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Saturday, September 22, 2007

When I Fall in Love = MY FAVORITE SONG (2)

When I fall in love
It will be forever
Or I'll never fall in love

In a restless world
Like this is
Love is ended before it's begun
And too many
Moonlight kisses
Seem to cool in the warmth of the sun

When I give my heart
it will be completely
Or I'll never give my heart

And the moment I can feel that you feel that way too
Is when I fall in love with you


A rose is a flowering shrub of the genus Rosa, and the flower of this shrub. There are more than a hundred species of wild roses, all from the northern hemisphere and mostly from temperate regions. The species form a group of generally prickly shrubs or climbers, and sometimes trailing plants, reaching 2–5 metres tall, rarely reaching as high as 20 metres by climbing over other plants.

The name originates from Latin rosa, borrowed through Oscan from colonial Greek in southern Italy: rhodon (Aeolic form: wrodon), from Aramaic wurrdā, from Assyrian wurtinnu, from Old Iranian *warda (cf. Armenian vard, Avestan warda, Sogdian ward, Parthian wâr).

Rose hips are sometimes eaten, mainly for their vitamin C content. They are usually pressed and filtered to make rose-hip syrup, as the fine hairs surrounding the seeds are unpleasant to eat (resembling itching powder). They can also be used to make herbal tea, jam, jelly and marmalade. A rose that has aged or gone rotten may not be particularly fragrant, but the rose's basic chemistry prevents it from producing a pungent odor of any kind. Notably, when balled and mashed together the fragrance of the rose is enhanced. The fragrance of particularly large balls of mashed roses is enhanced even further.

Tuesday, September 18, 2007


A foodborne illness (also foodborne disease) is any illness resulting from the consumption of food. Although foodborne illness is commonly called food poisoning, this is often a misnomer. True food poisoning occurs when a person ingests a contaminating chemical or a natural toxin, while most cases of foodborne illness are actually food infection caused by a variety of foodborne pathogenic bacteria, viruses, prions or parasites. Such contamination usually arises from improper handling, preparation, or food storage. Good hygiene practices before, during, and after food preparation can reduce the chances of contracting an illness. The action of monitoring food to ensure that it will not cause foodborne illness is known as food safety. Foodborne disease can also be caused by a large variety of toxins that affect the environment. For foodborne illness caused by chemicals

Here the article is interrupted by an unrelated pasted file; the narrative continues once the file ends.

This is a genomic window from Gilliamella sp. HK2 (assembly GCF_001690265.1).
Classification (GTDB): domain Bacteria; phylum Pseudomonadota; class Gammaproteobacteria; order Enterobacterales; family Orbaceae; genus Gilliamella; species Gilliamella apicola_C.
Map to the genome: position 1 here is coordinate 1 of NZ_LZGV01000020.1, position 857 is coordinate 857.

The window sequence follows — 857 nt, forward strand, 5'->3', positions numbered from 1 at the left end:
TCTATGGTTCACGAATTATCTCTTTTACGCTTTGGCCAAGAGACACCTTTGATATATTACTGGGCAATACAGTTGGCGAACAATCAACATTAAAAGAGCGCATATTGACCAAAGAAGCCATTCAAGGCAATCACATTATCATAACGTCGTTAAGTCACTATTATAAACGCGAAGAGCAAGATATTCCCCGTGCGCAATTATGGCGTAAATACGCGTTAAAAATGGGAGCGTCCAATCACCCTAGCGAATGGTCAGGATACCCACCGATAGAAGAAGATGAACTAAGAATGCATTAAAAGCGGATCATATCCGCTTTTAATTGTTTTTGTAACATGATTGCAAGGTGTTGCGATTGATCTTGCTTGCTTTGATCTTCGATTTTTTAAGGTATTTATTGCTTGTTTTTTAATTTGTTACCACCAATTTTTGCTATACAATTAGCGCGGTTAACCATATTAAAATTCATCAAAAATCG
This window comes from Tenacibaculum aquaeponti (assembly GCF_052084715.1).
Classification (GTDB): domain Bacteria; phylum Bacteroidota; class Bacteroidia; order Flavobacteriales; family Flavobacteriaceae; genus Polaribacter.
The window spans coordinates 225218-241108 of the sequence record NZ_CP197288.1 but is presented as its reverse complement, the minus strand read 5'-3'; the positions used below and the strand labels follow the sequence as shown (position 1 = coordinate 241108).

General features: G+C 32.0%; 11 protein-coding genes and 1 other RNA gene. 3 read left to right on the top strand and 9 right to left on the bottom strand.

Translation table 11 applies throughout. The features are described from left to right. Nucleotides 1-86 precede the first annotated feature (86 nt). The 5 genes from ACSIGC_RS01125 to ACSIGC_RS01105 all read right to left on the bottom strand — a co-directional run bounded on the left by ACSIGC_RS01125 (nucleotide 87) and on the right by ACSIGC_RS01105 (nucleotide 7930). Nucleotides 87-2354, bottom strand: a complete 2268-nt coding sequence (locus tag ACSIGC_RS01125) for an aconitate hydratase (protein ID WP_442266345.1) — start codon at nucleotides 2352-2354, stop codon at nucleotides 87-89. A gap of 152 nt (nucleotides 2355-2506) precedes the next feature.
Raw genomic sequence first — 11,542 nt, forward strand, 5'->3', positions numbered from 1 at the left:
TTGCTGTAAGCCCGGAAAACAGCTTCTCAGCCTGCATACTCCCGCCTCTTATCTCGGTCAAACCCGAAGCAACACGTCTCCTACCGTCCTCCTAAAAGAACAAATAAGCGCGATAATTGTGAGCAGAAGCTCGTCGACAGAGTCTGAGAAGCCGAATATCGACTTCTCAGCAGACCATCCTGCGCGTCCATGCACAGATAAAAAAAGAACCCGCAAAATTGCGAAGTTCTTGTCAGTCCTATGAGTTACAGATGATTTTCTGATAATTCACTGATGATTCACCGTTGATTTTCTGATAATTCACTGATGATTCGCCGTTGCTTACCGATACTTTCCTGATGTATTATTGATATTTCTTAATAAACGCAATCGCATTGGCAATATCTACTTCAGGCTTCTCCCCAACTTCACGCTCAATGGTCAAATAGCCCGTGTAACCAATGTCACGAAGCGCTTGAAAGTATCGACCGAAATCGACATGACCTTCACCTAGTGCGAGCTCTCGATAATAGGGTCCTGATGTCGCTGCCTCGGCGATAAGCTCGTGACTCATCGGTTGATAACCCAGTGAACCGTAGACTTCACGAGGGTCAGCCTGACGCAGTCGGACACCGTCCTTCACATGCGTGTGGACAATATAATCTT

Symptoms typically begin several hours to several days after ingestion and depending on the agent involved, can include one or more of the following: nausea, abdominal pain, vomiting, diarrhea, gastroenteritis, fever, headache or fatigue. In most cases the body is able to permanently recover after a short period of acute discomfort and illness. However, foodborne illness can result in permanent health problems or even death, especially in babies, pregnant women (and their fetuses), elderly people, sick people and others with weak immune systems. Foodborne illness is a major cause of reactive arthritis, which typically occurs 1–3 weeks afterward. Similarly, people with liver disease are especially susceptible to infections from Vibrio vulnificus, which can be found in oysters or crabs. Typically food poisoning is evident when uncooked, or unprepared food is eaten.